Alpha Mu, the Agricultural Systems Management honorary society inducted its latest members in a second Spring initiation and elected next year's officers. Left to right, Will Armand, Jon Neff, Trent Howard, Devine Tracy (Current President), Henry Terhune (President Elect), Brice Rekewig (Vice President Elect), and Garret Smith (Treasurer Elect), on April 3rd. President Devine Tracy and Advisor Bob Stwalley conducted the initiation Alpha Mu’s faculty advisors are Dharmendra Saraswat, Bob Stwalley, and Roger Tormoehlen.
Mahmoud Nour was selected to receive the International Society for Agricultural Safety and Health (ISASH) Conference Student Award. He will attend the 2019 ISASH Conference June 24-27 in Des Moines, Iowa. Congrats, Mahmoud!
College of Agriculture Awards
Several of our students were honored at the College of Agriculture Spring Awards Banquet on April 24. Daniel Hauersperger, Mark Gee, Val Schull, Chase Gripp, Barb McAnulty, and Emma Keesling were honored, along with Professor John Lumkes.
College of Engineering Awards
Several of our graduate students were also honored at the College of Engineering Awards. Femeena Valappil received the Outstanding Research award, For this ward, faculty in each School nominated a Ph.D. candidate based on his or her demonstrated excellence and leadership in research through publications, participation in professional organizations, and willingness to mentor others. Emma Brace received the Outstanding Service Scholarship Award for her contributions to the quality, reputation, or success of the graduate student community, School, College, and/or University. Stephen Miloro and Zhihang Song received the Estus H. and Vashti L. Magoon Award for excellence in teaching. Our students continue to leave their mark on our world!
From a Different Perspective: The Redbud Report 2019
|Author:||Prof. Emeritus Richard Stroshine|
As of 2019 I have been keeping the record for 30 years. For a given year, the bloom date varies slightly with location. For example, the tree located in the corner of the parking lot just east of Lilly Hall (near our offices) blooms 3 to 5 days sooner than the ABE trees used to bloom. I believe the blooming is affected by the amount of sunlight received plus other microclimate factors. The tree east of Lilly Hall is in a corner and is sheltered from cold winds. It may even benefit from a small amount of the heat escaping from Lilly Hall.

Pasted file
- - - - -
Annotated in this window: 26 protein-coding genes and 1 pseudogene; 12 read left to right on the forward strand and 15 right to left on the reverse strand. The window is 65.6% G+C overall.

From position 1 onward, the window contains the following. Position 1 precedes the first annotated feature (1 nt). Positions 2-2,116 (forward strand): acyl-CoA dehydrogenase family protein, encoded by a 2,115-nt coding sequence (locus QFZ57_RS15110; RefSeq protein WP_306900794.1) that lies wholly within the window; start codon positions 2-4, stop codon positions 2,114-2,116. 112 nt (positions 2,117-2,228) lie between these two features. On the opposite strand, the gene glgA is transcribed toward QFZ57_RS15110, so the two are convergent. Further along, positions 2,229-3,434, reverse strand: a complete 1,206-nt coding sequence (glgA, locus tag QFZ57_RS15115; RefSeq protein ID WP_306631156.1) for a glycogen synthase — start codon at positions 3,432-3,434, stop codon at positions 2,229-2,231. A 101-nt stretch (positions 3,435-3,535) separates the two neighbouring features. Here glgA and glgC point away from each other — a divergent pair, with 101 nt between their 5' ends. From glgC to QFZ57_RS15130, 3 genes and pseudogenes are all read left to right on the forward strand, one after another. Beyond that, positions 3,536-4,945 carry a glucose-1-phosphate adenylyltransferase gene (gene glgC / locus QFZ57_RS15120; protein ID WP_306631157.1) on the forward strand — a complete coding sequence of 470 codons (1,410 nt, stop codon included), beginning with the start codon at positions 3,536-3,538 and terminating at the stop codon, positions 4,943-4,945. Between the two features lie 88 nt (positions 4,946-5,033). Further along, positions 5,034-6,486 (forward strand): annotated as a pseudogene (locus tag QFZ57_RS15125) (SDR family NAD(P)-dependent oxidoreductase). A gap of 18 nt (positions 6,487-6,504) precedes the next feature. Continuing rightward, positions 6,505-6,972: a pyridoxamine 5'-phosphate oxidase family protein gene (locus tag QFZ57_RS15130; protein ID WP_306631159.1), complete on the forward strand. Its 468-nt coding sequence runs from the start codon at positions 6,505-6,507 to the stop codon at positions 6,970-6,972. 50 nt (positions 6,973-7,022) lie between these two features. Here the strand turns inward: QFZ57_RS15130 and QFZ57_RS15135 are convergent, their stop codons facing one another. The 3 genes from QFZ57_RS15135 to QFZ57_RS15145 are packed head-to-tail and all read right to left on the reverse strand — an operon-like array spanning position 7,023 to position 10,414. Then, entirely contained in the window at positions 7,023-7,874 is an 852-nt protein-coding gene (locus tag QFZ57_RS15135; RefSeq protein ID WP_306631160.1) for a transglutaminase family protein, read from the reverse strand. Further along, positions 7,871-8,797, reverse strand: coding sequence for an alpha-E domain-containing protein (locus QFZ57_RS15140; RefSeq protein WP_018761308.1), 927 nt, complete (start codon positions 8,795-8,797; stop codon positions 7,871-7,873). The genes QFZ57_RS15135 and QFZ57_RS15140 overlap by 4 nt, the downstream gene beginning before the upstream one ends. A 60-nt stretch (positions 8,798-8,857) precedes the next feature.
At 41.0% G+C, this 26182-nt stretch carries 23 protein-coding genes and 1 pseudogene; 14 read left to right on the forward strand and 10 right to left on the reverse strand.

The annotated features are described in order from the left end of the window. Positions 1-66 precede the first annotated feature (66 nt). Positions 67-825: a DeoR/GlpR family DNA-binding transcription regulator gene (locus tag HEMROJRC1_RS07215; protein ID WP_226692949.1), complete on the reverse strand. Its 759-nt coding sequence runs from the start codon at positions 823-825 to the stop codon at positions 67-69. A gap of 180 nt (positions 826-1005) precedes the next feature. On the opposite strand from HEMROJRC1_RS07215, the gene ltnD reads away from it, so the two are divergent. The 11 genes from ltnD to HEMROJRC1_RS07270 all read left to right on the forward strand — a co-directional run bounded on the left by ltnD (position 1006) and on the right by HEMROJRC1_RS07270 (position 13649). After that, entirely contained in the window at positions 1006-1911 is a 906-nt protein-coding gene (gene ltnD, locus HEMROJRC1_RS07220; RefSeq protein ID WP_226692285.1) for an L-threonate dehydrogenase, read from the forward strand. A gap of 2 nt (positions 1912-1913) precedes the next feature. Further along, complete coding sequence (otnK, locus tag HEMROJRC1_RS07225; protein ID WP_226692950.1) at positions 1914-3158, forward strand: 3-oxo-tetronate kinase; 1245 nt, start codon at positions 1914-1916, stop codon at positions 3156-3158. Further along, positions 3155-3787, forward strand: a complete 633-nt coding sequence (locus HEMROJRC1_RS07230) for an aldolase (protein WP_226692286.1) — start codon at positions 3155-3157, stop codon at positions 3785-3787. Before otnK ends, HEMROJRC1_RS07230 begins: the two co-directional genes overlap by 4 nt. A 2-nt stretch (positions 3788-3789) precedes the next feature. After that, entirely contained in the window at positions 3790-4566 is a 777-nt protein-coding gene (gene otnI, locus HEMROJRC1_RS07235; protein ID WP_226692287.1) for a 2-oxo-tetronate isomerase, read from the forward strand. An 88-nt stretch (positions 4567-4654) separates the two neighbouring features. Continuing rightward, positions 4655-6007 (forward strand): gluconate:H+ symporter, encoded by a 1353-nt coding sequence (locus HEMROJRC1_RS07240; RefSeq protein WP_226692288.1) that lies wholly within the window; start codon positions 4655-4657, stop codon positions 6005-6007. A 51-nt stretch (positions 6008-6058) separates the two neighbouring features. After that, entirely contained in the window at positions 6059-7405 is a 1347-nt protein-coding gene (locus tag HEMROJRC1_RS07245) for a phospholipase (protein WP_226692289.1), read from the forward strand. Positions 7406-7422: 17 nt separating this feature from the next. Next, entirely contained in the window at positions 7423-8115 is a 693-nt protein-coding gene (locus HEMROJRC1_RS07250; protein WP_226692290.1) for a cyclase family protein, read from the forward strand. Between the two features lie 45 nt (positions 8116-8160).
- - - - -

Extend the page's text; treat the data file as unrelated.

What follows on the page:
There are some trees on the south side of the Biochemistry building that I am guessing receive about the same amount of sunlight as the ABE trees received before they were removed for the ABE construction and renovation project. So I used them for this year’s bloom date. The bloom date was April 24th. That is towards the later bloom date portion of the distribution – but still more than a week earlier than the latest bloom date I recorded in the last 30 years, which was May 3 in 1997.
There were two trees on the northwest end of the ABE building. One received more sunlight than the other. The one receiving less sunlight would bloom 2 or three days later than the one that received more sunlight. (Another illustration of the effect of microclimate.) That tree (less sunlight) also bloomed on May 3 in 2018 which ties the record for latest bloom date.
May 2019 National AgrAbility Project News
The Indiana AgrAbility Project exhibited at the 2019 Indiana Horticulture Congress in Indianapolis February 12-14. The exhibit included a popup banner, AgrAbility brochures, News Notes, AgrAbility Harvests, FSA flyers, and Indiana Vocational Rehabilitation services information. Over 400 attended the event including vintners, produce farmers, fruit growers, and related industries.
The Indiana AgrAbility Project exhibited at the 7th Annual Indiana Small Farms Conference in Danville, Indiana from February 28 thru March 2. The exhibit included veteran/beginning farmer information, Farmer Veteran Coalition of Indiana information, AgrAbility brochures and case studies, and arthritis information.
The National AgrAbility Project exhibited along with Life Essentials at the National Farm Machinery Show in Louisville, Kentucky February 13-16. The exhibit included AgrAbility popups, brochures, case studies, and examples of what is possible thru assistive technology. Life Essentials exhibited a John Deere tractor with a pilot lift, an Action Track power wheelchair, and a Jiffy-Hitch with a PTO connector.
Indiana AgrAbility staff conducted farm visits and assessment throughout the state. The visits were to veterans, Amish, and other individuals with disabilities returning to the farm to face challenges to continue farming.
Indiana AgrAbility rural rehabilitation specialist Steve Swain spoke to the 2019 Hancock County Master Gardener class one the last night of their training program. The presentation included garden accessibility, body ergonomics, and tools and equipment for easier gardening. Many questions were asked throughout the presentation. The tools and equipment were examined after the class was concluded.
Indiana AgrAbility conducted several farm visits throughout Indiana to assist clients to continue farming. Clients included those dealing with amputations, arthritis, COPD, back impairments, plus combinations of conditions and farm enterprises.